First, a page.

When eventually separating from the U.S. Air Force (USAF), all members are given a discharge classification that essentially rates the quality of their service. Of these ratings, an honorable discharge is the highest attainable discharge that can open many doors for former USAF members. Earning an honorable discharge is contingent upon a member's quality of work and behavior while serving and requires that certain criteria be met before separation.
According to an outline of discharges by the 354th Fighter Wing Judge Advocate Office at Eielson Air Force Base, Alaska, earning an honorable discharge from the USAF is contingent on members completing their tour of duty while meeting or exceeding their basic duty requirements. On occasion, a member can also earn an honorable discharge despite failing to finish his tour of duty as long as the reason for his discharge was not due to conduct or legal issues.
While an honorable discharge is the most desirable outcome of a member's tour of duty, it is not the only one. USAF members can also receive four other types of discharges under less-than-ideal circumstances. A general discharge is for those who leave the service on good terms but did not distinguish themselves as superior performers while in the service. Oftentimes, this type of discharge comes as a result of some sort of nonjudicial punishment.
A discharge under other than honorable conditions (UOTHC) represents another step down and is issued when a service member separates due to circumstances markedly below basic performance standards. A bad conduct discharge is only issued by way of a court martial, while a dishonorable discharge is also issued through judicial means for serious offenses including rape and murder.
Those earning an honorable discharge can expect to receive a certain number of perks. Honorable discharges qualify members for the full contingent of benefits from the Veterans Association, including medical care, burial benefits and educational assistance. Members with an honorable discharge also receive the highest possible veterans preference when applying for government jobs.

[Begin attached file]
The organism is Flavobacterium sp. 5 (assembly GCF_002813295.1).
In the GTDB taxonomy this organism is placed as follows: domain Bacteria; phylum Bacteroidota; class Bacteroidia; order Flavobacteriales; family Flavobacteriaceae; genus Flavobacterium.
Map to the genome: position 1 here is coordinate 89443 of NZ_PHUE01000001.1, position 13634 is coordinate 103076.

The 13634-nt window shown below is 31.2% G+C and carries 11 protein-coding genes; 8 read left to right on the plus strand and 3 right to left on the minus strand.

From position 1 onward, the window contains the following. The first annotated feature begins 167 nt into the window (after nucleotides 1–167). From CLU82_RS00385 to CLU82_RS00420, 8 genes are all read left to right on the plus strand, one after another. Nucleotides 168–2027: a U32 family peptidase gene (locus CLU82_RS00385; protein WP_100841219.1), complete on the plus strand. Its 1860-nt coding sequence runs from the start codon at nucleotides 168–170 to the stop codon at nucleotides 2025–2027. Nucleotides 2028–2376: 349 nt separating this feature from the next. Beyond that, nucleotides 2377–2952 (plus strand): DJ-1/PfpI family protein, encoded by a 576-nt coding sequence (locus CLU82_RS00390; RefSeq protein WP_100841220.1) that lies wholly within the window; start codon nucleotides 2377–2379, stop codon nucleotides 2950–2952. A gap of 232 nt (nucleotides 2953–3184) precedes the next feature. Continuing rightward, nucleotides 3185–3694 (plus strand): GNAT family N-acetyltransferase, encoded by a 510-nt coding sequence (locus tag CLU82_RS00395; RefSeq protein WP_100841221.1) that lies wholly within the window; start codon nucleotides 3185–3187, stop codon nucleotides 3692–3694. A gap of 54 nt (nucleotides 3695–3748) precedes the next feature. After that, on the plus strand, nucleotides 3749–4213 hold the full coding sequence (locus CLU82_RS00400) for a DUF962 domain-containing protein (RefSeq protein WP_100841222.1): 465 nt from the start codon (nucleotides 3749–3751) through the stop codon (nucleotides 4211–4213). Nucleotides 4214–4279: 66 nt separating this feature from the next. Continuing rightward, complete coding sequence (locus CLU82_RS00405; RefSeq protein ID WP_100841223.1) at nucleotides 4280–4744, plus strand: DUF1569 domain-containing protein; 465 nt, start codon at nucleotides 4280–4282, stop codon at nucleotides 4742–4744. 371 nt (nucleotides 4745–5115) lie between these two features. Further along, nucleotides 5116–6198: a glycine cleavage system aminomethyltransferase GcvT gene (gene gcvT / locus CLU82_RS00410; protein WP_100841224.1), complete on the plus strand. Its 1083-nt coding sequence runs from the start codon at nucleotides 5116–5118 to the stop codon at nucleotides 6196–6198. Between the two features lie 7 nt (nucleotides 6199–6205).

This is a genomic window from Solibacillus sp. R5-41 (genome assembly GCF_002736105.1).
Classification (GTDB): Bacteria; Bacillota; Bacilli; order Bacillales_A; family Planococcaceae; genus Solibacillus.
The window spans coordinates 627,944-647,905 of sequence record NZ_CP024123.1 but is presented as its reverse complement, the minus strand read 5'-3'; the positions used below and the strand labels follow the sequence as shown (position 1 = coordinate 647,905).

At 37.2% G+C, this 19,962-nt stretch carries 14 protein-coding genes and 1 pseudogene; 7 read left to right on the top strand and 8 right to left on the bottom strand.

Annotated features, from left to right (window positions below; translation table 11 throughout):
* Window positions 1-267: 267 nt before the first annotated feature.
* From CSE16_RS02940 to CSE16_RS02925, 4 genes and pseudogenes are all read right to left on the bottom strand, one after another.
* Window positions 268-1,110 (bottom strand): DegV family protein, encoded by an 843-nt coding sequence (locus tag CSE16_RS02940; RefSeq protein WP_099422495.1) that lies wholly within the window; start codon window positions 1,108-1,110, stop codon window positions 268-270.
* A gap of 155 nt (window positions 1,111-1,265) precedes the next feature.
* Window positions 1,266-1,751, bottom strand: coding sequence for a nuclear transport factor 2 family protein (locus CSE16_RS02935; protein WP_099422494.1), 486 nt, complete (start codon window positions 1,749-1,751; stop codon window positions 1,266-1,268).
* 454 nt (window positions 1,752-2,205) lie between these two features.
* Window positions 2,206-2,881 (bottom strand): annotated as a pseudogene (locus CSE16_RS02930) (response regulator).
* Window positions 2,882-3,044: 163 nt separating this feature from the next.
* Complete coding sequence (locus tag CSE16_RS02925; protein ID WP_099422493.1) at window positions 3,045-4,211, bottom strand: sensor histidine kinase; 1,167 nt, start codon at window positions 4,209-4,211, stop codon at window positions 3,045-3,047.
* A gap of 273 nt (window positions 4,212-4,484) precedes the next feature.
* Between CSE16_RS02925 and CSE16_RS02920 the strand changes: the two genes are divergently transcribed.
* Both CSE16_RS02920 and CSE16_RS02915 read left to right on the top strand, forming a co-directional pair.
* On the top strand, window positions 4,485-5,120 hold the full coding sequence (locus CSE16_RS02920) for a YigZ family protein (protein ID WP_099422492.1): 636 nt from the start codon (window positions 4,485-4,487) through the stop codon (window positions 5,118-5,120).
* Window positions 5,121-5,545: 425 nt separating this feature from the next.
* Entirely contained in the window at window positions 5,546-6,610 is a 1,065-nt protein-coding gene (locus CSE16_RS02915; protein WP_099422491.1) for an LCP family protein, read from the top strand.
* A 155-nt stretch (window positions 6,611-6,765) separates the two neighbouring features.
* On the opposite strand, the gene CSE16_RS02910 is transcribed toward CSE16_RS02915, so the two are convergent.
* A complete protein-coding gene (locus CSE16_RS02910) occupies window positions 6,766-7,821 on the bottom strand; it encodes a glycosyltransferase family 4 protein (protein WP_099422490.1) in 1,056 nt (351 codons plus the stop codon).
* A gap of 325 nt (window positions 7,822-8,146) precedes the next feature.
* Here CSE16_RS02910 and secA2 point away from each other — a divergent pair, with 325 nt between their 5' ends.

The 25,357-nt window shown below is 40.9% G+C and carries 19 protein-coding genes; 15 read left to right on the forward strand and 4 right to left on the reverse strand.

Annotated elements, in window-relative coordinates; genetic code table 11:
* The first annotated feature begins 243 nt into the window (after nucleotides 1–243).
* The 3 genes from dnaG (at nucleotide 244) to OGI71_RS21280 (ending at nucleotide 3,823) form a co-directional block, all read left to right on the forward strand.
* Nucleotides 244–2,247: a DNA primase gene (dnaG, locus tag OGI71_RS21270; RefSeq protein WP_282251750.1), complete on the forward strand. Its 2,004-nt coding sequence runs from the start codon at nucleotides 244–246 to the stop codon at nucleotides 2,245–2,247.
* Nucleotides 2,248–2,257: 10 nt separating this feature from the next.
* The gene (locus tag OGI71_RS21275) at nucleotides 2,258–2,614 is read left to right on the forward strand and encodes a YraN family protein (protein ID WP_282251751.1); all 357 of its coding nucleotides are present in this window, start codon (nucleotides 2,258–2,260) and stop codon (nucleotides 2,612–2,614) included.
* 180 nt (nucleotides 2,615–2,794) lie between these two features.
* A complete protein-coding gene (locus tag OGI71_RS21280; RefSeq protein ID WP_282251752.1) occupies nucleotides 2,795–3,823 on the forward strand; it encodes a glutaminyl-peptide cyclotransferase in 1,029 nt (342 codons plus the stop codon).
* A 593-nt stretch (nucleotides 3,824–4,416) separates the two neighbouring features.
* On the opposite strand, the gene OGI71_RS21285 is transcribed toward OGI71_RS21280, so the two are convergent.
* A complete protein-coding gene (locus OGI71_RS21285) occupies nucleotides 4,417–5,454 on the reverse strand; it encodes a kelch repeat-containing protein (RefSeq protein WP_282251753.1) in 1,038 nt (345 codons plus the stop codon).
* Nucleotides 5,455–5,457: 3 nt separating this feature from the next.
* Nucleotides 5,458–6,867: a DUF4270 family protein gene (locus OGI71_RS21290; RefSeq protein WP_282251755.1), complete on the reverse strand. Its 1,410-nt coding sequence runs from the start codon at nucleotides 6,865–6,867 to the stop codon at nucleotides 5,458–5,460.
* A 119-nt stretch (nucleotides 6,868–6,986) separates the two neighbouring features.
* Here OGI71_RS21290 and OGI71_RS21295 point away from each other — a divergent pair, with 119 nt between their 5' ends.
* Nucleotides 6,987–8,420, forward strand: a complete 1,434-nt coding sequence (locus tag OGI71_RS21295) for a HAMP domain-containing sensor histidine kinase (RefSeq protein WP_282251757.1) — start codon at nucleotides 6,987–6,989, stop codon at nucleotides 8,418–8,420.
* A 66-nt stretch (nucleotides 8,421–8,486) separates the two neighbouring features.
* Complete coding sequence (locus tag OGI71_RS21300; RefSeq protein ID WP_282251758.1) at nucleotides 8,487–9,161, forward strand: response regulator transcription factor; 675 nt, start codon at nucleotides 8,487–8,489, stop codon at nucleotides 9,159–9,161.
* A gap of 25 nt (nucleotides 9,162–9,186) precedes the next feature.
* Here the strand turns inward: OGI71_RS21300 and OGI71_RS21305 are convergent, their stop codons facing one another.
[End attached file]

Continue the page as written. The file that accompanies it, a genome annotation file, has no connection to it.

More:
For those not earning an honorable discharge, there is often a loss of benefits and a black mark on their record that can wreak havoc for years to come. Those who earn a general discharge are still eligible for all VA benefits; however, they also lose the ability to participate in the Montgomery G.I. Bill and other programs requiring an honorable discharge. Those earning a UOTHC discharge and worse, meanwhile, are not eligible for certain VA benefits. In addition, those earning a general discharge or less may have to answer questions from future employers onto the specifics of their service and why they failed to earn an honorable discharge.
Path to an Honorable Discharge
So, how do members meet the criteria for an honorable discharge? Quite simply, all that needs to be done is a good job. All members of the Air Force should complete their job to the best of their ability and strive to perform up to the standards set forth by their superiors. Members should stay out of legal trouble and avoid any breaches of military protocol or regulations. Doing this will ensure an honorable discharge upon separation along with the benefits and prestige that accompany it.
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